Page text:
Exhibition: A quiet American: Andrew Graham-Dixon on nervous clarity and painful emotion in 'Thomas Eakin' at the National Portrait Gallery

WHEN THE 29-year-old Thomas Eakins set out to paint his friend John Biglin in a Single Scull in 1873, he was not to know that he was about to create one of the most remarkable American paintings of the 19th century. The picture is modest in scale, and it is easy to be deceived by this into regarding it simply as a convincing essay in naturalism: to admire the subtlety with which the artist depicts broken reflections in water; to note the minutely careful observation brought to bear on the pale body of an oarsman at the top of his stroke; to see a pretty good likeness of a man rowing. But how much more it is than that.

To look at this picture, with hindsight, is to see the soul of American painting squeezed into the narrow dimensions of a canvas 2ft high by 11 2 ft across. It is a study in determination, one of the first images in American art of the all-American, dogged drive to get on. But it is also a study in loneliness, a picture that sees rapt absorption in a task at hand as a form of alienation from the world. Eakins paints the river and its environs as a bright and sunlit place, but one to which his oarsman seems entirely indifferent. The picture predicts the heavy melancholy of Edward Hopper's barflies or office-workers, lost in their concerns, painted some half century later. It is prescient in other ways besides.

John Biglin in a Single Scull (what an unassuming title) contains, suspended within it, the two contrary impulses of the American artistic imagination: the impulse to observe, in its clear-eyed and close-focused concentration on things (an oar, a knotted red kerchief, the white rim of a sock); and the impulse to idealise, to abstract, to see the world as a pretext for visionariness. To scan the picture as its tall format suggests you do is to register the tripartite division of Eakins' landscape and to see, too, how it has been painted as a kind of ascension from the real to the ideal: the eye moves up from foreground detail (busy shards of reflection in its watery foreground) to vague middle distance (the foliage on the far bank of the river has been painted with a deliberate sketchiness, a realist relaxing his hold on things) and up to empty sky, a blue void of feathered paint. Ignore the oarsman and the painting becomes a Rothko in embryo, a New York School painting painted before the New York School was dreamed of.

'Thomas Eakins', at the National Portrait Gallery, has been installed with abominable insensitivity but the pictures refuse to be stifled by the purple mausoleum created for them: they confirm Eakins as an artist who, though barely known in Europe, stands comparison with the more famous French painters of his time, Degas, Bonnard and Vuillard. Eakins lived and worked in his native Philadelphia but he trained in France in the 1860s and acquired a lifelong distrust of the played-out conventions of Salon academicism. In 1868 he wrote to his father complaining that 'the professors talk classics & give out classic subjects & make a fellow draw antique . . . I love sunlight & children & beautiful women & men their heads & hands & most everything I see & some day I expect to paint them as I see them.' Those breathless ampersands signal Eakins's enthusiasm and, too, his integrity. Paintings, for him, seem always to have sprung from deep internal necessity - would have to be made because people and the emotions they roused in him had to be exorcised in paint.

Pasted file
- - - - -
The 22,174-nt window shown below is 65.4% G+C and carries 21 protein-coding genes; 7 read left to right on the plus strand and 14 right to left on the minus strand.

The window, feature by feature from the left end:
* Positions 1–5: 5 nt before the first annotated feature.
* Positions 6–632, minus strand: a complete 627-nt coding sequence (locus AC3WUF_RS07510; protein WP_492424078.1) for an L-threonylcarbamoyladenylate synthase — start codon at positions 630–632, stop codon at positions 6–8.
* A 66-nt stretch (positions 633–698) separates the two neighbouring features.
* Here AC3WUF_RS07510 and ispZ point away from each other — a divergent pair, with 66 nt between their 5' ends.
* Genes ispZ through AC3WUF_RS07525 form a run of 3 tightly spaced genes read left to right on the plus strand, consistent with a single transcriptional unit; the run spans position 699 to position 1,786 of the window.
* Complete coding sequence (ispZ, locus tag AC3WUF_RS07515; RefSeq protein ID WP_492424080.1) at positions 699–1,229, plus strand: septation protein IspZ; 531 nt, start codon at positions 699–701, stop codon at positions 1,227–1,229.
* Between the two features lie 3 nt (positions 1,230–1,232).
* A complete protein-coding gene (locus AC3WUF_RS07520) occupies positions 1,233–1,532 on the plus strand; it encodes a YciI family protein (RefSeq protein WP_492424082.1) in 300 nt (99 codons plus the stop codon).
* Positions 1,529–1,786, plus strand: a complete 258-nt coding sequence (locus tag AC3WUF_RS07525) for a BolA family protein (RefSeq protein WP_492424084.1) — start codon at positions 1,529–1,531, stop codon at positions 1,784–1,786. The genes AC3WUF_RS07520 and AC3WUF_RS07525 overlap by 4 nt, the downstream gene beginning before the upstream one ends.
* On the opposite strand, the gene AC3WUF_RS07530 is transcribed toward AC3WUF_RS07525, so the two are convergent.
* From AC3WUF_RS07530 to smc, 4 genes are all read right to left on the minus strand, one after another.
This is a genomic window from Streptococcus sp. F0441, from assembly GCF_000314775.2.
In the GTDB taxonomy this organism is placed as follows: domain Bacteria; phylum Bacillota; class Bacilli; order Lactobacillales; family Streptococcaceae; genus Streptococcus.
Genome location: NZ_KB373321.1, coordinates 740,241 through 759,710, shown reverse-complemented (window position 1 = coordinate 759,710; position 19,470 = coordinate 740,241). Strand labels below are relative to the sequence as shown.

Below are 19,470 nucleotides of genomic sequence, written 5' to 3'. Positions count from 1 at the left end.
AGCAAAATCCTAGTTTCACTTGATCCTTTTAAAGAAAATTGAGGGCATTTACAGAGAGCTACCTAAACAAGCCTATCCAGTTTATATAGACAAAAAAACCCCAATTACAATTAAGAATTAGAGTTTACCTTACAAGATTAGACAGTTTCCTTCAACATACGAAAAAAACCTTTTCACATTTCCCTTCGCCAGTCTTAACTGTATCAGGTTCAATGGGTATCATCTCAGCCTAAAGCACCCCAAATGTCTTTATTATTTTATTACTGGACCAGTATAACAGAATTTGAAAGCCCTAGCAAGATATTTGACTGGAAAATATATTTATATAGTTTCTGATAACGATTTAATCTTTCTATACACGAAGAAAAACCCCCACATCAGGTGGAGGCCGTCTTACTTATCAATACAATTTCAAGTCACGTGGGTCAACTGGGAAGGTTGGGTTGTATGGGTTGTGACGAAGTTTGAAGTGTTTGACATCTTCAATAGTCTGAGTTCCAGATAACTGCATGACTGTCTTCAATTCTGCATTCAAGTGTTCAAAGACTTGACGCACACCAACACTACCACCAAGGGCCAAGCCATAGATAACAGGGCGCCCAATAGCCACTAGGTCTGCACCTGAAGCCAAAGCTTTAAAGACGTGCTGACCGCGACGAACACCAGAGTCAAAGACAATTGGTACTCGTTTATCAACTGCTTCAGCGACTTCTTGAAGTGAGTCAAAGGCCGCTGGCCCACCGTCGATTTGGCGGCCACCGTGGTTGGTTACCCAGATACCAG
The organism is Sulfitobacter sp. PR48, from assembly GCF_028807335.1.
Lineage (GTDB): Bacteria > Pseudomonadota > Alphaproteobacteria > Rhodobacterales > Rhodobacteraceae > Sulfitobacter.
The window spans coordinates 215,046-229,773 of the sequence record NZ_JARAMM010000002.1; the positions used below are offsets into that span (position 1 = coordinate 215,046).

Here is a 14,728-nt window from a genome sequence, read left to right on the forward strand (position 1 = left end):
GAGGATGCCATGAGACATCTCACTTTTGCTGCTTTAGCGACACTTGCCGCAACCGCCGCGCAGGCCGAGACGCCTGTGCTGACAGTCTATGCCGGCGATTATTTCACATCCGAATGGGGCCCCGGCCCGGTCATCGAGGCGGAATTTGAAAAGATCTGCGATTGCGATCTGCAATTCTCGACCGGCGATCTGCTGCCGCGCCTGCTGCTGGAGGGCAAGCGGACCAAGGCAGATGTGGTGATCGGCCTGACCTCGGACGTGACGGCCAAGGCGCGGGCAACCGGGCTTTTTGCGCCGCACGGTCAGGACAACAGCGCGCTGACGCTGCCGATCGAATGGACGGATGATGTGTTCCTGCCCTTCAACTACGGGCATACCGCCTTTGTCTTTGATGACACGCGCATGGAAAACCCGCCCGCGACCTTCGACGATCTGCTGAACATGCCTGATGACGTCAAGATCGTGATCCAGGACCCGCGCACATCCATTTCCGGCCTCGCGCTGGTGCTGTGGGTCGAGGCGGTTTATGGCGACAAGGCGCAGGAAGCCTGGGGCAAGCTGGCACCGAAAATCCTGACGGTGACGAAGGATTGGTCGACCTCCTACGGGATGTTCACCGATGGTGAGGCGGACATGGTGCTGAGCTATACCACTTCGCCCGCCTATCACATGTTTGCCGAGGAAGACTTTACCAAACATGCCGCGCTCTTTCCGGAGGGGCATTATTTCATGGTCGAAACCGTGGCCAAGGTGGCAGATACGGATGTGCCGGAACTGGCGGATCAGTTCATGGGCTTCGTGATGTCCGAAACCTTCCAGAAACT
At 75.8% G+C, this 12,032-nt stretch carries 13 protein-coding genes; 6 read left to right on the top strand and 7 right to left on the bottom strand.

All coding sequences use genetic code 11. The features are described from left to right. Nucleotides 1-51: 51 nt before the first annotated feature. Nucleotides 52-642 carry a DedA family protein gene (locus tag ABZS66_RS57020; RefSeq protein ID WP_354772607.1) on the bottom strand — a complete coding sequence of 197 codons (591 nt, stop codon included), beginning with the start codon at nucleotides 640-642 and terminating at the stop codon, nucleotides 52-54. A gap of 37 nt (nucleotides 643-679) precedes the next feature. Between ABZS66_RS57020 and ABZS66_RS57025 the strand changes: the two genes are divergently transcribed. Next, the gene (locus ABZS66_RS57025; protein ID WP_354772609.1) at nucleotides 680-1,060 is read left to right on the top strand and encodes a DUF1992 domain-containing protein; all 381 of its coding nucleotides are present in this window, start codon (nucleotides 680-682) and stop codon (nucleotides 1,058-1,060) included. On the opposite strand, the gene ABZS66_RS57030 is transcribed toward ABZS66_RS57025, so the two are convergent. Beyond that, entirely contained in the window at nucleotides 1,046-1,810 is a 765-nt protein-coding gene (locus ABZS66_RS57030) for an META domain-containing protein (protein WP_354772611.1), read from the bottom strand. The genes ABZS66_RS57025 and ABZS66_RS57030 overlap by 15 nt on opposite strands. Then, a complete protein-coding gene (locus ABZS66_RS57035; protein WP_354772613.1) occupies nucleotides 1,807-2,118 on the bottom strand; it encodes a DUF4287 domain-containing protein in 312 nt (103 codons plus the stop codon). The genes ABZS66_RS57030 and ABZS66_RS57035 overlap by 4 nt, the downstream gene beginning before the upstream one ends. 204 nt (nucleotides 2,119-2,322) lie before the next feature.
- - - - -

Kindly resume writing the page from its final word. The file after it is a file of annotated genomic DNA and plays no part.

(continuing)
Eakins saw with a sharp and nervous clarity shot through with deep and intense feeling. His acuteness is often embarrassing and sometimes painful. Painting The Artist's Wife and his Setter Dog, Mr Eakins sees Mrs Eakins with both tenderness and ruthlessness: a pale, skinny waif slumped in a chair, she has the look of a child who has just stopped crying (her eyes are red- rimmed and tearful) but has yet to be properly consoled. She occupies one of those 19th-century interiors which, all heavy dark brown furniture and Persian rugs, speak of the weighty and consequential world of adulthood. But, childlike, her blue silk dress draped over her tiny frame like a piece of fancy dress, she seems out of place, not yet grown-up enough for her responsibilities: human in a raw way that always seems to have touched Eakins.

The Concert Singer is a stange painting about the strangeness of performing. The singer is splendid in salmon-pink silk but her pose and expression are gawky and moronic, her half-open mouth and far- away gaze suggestive of idiocy. The conductor's hand and the fronds of a palm tree intruding on the right, as daringly cropped as details in any Degas of the time, announce Eakins's determination to see things obdurately askew and, by implication, afresh.

Eakins was a great painter of the way in which people fail to fit the worlds they occupy, and of the way in which feelings have a way of spilling out of those who most strive to contain them. Edith Mahon, a bust-length picture of a lady in an elegant black dress, could easily have been a society portrait. It is not hard to imagine what Sargent, say, would have made of the same subject - glittering sequins, creamy flesh emerging from decollete dress, the sexy flash of an eye - but Eakins has painted a picture of someone whose social poise has suddenly deserted her. Her elegant costume is almost cursorily handled so that all your attention is focused on a face that seems charged with an extraordinary sense of loss. Eakins's Edith Mahon gazes, moist-eyed, into space, an image of profound human sadness caught unawares. She hated the painting.

Eakins's greatest gift may have been his ability to see and paint the unexpected. He was always finding, or at least projecting, sadness or vulnerability in odd places. One of the most extraordinary pictures in this show is a portrait of a physicist, Professor Henry A Rowland. Eakins paints him a little bit like Saint Jerome in his study but there is something disconcerting about the glassiness of his stare: he seems present yet absent, abstracted by thought. What is most daring is the picture's frame, which Eakins has - with fantastic skill - carved with opaque diagrams and equations in precise mimicry of the subject's handwriting. The frame imprisons the sitter, makes him seem hemmed in (almost paralysed) by his concerns.